In 1900, the average dairy cow in America produced 424 gallons of milk each year. By 2000, that figure had more than quadrupled, to 2,116 gallons.
In this episode of Gastropod, we explore the incredible science that transformed the American cow into a milk machine—but we also uncover the disturbing history of prejudice and animal cruelty that accompanied it.
Along the way, we’ll introduce you to the insane logic of the Lifetime Cheese Merit algorithm and the surreal bull trials of the 1920s. This is the untold story behind that most wholesome and quotidian of beverages: milk. Prepare to be horrified and amazed in equal measure.
BREEDING A BETTER BULL
Something extremely bizarre took place in the early decades of the twentieth century, inspired by a confluence of trends. Scientists had recently developed a deeper understanding of genetics and inherited traits; at the same time, the very first eugenics policies were being enacted in the United States. And, as the population grew, the public wanted cheaper meat and milk. As a result, in the 1920s, the USDA encouraged rural communities around the U.S. to put bulls on the witness stand—to hold a legal trial, complete with lawyers and witnesses and a watching public—to determine whether the bull was fit to breed.
Livestock breeding was a normal part of American life at the dawn of the twentieth century, according to historian Gabriel Rosenberg. The U.S., he told Gastropod, was “still largely a rural and agricultural society,” and farm animals—and thus some more-or-less scientific forms of selective breeding—were ubiquitous in American life.
Meanwhile, the eugenics movement was on the rise. Founded by Charles Darwin’s cousin, Francis Galton, eugenics held that the human race could improve itself by guided evolution—which meant that criminals, the mentally ill, and others of “inferior stock” should not be allowed to procreate and pass on their defective genes. America led the way, passing the first eugenic policies in the world. By the Second World War, twenty-nine states had passed legislation that empowered officials to forcibly sterilize “unfit” individuals.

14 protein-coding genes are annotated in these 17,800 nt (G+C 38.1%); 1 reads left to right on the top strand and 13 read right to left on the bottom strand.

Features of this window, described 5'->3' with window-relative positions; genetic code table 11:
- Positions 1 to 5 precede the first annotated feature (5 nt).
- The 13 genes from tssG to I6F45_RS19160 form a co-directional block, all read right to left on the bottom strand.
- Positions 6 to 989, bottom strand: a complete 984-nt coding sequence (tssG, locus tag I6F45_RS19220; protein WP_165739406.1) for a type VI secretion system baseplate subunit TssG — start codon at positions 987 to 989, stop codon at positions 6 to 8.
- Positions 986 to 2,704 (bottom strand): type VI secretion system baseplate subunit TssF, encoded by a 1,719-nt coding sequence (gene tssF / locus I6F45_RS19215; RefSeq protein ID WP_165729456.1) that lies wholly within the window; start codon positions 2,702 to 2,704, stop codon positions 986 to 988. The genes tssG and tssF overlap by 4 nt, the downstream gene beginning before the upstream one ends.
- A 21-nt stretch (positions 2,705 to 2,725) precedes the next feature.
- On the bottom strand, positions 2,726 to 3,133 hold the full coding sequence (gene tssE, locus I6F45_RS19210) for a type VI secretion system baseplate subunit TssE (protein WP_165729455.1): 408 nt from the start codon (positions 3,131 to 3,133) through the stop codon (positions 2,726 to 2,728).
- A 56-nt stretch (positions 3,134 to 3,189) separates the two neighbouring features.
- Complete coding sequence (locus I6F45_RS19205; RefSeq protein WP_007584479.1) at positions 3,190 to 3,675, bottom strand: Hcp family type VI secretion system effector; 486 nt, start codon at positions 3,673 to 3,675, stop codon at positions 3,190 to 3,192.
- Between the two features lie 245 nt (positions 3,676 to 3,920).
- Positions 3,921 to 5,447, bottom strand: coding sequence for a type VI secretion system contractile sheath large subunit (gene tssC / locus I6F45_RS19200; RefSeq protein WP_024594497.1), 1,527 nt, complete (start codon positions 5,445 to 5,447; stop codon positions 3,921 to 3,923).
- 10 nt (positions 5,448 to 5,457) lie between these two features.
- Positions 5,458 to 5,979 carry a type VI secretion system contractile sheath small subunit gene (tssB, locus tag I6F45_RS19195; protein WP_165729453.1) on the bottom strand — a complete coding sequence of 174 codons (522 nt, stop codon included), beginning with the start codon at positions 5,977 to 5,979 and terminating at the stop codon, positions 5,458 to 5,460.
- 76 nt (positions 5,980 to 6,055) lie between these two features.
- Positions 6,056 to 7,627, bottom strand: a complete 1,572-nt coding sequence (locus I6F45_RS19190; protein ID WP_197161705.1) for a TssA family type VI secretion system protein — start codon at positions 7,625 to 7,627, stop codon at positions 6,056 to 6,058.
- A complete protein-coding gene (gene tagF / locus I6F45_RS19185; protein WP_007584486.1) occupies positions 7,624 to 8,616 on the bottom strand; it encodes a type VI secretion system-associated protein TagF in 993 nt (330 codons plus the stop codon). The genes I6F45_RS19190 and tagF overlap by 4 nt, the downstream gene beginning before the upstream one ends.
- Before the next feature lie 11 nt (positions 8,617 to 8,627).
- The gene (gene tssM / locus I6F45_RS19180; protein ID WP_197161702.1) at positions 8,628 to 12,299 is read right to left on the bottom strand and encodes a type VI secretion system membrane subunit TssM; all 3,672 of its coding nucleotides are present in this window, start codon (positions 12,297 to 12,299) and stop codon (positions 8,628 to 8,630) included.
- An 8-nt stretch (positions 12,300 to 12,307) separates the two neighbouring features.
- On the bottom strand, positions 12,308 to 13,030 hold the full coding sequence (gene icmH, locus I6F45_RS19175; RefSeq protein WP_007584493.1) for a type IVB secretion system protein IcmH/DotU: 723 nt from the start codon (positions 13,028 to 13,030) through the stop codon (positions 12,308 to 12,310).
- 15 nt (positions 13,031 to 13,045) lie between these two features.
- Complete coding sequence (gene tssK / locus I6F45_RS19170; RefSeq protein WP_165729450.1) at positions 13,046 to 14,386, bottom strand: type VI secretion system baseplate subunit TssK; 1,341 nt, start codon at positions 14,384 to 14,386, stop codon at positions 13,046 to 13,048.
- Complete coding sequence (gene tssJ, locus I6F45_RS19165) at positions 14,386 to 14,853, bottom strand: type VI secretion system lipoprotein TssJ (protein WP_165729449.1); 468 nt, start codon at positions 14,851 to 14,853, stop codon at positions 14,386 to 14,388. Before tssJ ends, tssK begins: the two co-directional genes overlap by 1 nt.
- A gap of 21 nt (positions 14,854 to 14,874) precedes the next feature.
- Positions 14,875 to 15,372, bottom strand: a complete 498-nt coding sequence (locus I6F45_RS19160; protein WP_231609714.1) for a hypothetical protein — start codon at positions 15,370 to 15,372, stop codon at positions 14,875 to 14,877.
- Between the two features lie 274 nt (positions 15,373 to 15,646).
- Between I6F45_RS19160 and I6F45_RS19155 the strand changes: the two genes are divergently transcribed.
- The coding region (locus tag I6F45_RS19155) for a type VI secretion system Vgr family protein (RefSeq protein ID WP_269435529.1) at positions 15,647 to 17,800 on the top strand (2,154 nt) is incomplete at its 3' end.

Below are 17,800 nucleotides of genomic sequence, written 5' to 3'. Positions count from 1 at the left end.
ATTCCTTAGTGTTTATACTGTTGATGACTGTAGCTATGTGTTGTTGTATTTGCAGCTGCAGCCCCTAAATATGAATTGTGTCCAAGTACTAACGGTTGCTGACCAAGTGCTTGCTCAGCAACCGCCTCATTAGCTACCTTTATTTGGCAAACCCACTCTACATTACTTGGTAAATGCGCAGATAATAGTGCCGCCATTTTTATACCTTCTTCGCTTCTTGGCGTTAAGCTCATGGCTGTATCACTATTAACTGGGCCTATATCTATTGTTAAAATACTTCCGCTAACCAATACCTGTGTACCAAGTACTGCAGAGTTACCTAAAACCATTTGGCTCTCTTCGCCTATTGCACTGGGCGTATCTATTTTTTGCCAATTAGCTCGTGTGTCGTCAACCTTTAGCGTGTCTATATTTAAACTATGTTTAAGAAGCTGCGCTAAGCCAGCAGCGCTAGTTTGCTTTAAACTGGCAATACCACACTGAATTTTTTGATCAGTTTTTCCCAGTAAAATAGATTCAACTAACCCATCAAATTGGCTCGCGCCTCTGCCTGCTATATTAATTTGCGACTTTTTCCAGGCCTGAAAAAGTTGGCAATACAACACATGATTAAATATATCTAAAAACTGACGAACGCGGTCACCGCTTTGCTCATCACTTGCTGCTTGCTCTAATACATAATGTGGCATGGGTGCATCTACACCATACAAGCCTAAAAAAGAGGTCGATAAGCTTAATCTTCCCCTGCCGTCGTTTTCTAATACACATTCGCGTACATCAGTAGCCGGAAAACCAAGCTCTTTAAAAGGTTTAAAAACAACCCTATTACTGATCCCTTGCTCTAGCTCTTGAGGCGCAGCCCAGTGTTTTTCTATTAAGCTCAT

A scrub sire, pictured in the USDA’s pamphlet, “From Scrubs to Quality Stock.” The caption reads: “There is seldom any uniformity in scrub stock. About the only things they have in common are 4 legs, 2 horns, a hide, and a tail.”
A “Better Sires: Better Stock” accredited dairy herd.
Combine the growing population, the desire for cheap meat and milk, and the increasing popularity of eugenics, and the result, Rosenberg said, was the “Better Sires: Better Stock” program, launched by the USDA in 1919. In an accompanying essay, “Harnessing Heredity to Improve the Nation’s Live Stock,” the USDA’s Bureau of Animal Industry proclaimed that, each year, “a round billion dollars is lost because heredity has been permitted to work with too little control.” The implication: humans needed to take control—and stop letting inferior or “scrub” bulls reproduce!
HEAR YE! HEAR YE! WELCOME TO THE COURT OF BOVINE JUSTICE
The “Better Sires: Better Stock” campaign included a variety of elements to encourage farmers to mate “purebred” rather than “scrub” or “degenerate” sires with their female animals. Anyone who pledged to only use purebred stock to expand their herd was awarded a handsome certificate. USDA field agents distributed pamphlets entitled “Runts and the Remedy” and “From Scrubs to Quality Stock,” packed with charts showing incremental increases of dollar value with each improved generation as well as testimonials from enrolled farmers.
The “Better Sires: Better Stock” certificate, awarded to farmers who pledged to use purebred rather than scrub bulls.
By far the most peculiar aspect of the campaign, however, came in 1924, when the USDA published its “Outline for Conducting a Scrub-Sire Trial.” This mimeographed pamphlet contained detailed instructions on how to hold a legal trial of a non-purebred bull, in order to publicly condemn it as unfit to reproduce.